Intl. Trade Union Confederation releases Global Rights Index ranking countries' protection of workers' rights; Cambodia, Central African Rep., Saudi Arabia, Qatar worst countries for workers

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Article
19 May 2014

New ITUC Global Rights Index - The world’s worst countries for workers

Author: International Trade Union Confederation (ITUC)

A global leaderboard in the race to protect workers’ rights was released...at the ITUC World Congress in Berlin. The ITUC Global Rights Index ranks 139 countries against 97 internationally recognised indicators to assess where workers’ rights are best protected, in law and in practice. “Countries such as Denmark and Uruguay led the way through their strong labour laws, but perhaps surprisingly, the likes of Greece, the United States and Hong Kong, lagged behind,”...Cambodia’s labour law fails to cover many civil servants, there are undue restrictions on the right to elect union representatives, and in 2013 the government responded with lethal force to demonstrators seeking a decent wage and working conditions. This resulted in Cambodia receiving a score of 5 in the Rights Index – the worst possible rating...In the Middle East, Qatar is yet to allow unions at all for its many migrant workers, while in Latin America, Guatemala was one of the worst places to be a worker, with no guarantee of rights....Only Denmark received a perfect score of zero for respecting all 97 indicators of workers’ fundamental rights.

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Article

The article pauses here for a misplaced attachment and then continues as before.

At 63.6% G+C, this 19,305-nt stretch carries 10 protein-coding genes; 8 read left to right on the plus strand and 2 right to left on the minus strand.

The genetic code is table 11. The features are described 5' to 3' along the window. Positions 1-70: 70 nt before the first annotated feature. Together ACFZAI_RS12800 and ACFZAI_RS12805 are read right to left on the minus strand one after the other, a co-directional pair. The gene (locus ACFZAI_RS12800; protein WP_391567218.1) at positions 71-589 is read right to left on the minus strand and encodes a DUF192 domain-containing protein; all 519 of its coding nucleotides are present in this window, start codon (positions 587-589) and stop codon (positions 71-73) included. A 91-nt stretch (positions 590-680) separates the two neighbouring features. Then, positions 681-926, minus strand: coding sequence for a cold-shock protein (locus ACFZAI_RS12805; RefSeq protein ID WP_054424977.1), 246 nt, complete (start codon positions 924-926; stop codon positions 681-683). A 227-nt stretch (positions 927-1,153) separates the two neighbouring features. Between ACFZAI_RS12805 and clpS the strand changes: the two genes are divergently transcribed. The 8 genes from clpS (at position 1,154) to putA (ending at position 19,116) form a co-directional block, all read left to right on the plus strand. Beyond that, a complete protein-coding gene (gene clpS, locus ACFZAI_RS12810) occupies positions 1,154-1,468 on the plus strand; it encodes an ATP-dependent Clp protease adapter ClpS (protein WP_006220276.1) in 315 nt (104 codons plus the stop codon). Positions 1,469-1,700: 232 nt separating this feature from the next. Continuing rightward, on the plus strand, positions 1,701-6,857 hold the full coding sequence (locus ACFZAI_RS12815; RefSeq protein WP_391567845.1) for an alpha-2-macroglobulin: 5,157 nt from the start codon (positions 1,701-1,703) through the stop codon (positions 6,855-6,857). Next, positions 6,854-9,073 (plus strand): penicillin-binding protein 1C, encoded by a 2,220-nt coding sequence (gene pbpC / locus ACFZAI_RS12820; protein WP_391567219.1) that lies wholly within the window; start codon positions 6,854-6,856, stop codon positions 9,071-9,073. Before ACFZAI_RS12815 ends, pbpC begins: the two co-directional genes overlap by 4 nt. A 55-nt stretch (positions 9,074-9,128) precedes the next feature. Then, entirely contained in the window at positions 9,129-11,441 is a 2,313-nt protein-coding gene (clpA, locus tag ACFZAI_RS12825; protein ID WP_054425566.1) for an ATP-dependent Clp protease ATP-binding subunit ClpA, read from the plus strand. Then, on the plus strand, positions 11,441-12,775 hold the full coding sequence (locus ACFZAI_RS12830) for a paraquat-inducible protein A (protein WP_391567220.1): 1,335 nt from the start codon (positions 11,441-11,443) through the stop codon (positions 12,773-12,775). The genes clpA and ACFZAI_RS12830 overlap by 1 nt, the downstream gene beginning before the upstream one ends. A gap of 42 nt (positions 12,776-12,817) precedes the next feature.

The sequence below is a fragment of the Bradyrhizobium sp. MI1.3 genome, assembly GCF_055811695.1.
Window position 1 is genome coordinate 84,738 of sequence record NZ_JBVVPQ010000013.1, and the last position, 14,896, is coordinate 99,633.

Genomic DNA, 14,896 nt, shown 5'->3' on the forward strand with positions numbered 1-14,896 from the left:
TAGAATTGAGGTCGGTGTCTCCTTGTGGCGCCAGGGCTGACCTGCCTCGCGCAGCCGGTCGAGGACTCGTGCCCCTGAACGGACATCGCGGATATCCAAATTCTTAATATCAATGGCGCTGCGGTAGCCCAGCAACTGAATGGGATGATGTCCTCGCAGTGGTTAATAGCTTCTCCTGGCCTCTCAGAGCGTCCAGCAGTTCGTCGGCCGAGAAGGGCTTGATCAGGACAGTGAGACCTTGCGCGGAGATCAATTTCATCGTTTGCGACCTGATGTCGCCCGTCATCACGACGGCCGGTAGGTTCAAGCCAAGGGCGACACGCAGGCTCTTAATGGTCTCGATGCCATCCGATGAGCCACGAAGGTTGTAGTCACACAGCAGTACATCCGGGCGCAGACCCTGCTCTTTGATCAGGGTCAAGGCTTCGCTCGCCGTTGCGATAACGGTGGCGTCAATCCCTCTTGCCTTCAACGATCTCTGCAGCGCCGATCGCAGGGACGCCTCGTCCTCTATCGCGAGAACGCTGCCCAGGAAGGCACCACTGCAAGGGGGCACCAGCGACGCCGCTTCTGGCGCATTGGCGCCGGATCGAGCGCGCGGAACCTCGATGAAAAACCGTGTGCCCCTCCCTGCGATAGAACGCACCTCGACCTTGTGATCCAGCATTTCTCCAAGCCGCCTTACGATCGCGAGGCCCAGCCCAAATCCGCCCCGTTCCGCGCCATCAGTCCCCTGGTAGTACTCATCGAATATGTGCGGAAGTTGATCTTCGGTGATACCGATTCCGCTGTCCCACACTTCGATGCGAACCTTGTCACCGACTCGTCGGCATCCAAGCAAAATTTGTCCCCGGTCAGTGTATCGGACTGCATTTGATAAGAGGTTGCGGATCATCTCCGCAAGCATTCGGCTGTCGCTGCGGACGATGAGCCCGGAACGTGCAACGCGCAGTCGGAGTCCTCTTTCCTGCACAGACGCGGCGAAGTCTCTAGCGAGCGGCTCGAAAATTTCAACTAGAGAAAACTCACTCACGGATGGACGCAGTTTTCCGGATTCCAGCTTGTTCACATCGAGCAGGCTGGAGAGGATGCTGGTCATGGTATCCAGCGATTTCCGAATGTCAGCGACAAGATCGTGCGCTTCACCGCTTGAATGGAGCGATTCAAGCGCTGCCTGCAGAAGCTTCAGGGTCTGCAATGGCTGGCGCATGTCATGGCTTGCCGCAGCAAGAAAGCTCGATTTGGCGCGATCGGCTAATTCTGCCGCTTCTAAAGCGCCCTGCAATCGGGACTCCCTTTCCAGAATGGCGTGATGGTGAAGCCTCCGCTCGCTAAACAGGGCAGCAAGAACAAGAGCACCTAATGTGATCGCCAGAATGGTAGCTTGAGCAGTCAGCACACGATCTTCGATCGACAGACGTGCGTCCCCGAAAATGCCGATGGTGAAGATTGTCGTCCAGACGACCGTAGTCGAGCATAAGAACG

19 May 2014

[PDF] ITUC Global RIghts Index - The World's Worst Countries for Workers

Author: International Trade Union Confederation (ITUC)

[W]orkers are struggling everywhere for their right to collective representationand decent work deficits exist in varying degrees in most countries. Abuses of rights are getting worse not better and too many countries take no responsibility for protecting workers rights in a national context or through corporate supply chains. Based on reports from affiliates, workers in at least 53 countries have either been dismissed or suspended from their jobs for attempting to negotiate better working conditions. In the vast majority of these cases the national legislation offered either no protection or did not provide dissuasive sanctions in order to hold abusive employers accountable. Indeed, employers and governments are complicit in silencing workers’ voices against exploitation. The increase in precarious employment relationships has further deepened the vulnerability of workers to discrimination at the workplace...In countries such as Qatar or Saudi Arabia, the exclusion of migrant workers from
collective labour rights means that effectively more than 90 per cent of the workforce is unable to have access to their rights leading to forced labour practices in both countries supported by archaic sponsorship laws.

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Author: Confederación Sindical Internacional, CSI

[L]os trabajadores tienen que luchar por su derecho a una representación colectiva, y el trabajo decente escasea…en la mayoría de los países. Los abusos a los derechos están empeorando… y son muchos los países que no asumen ninguna responsabilidad para proteger los derechos de los trabajadores/as...Según…informes de las organizaciones afiliadas, en al menos 53 países se han registrado casos de trabajadores despedidos o suspendidos de sus funciones por intentar negociar unas condiciones laborales mejores. En la gran mayoría de los casos la legislación nacional no ofrece ningún tipo de protección ni prevé tampoco sanciones disuasorias para exigir responsabilidades a los empleadores abusivos…[E]mpleadores y Gobiernos actúan en complicidad para acallar las voces de los trabajadores que protestan contra situaciones de explotación. El aumento de las relaciones laborales precarias ha intensificado…la vulnerabilidad de los trabajadores a la discriminación en el lugar de trabajo.

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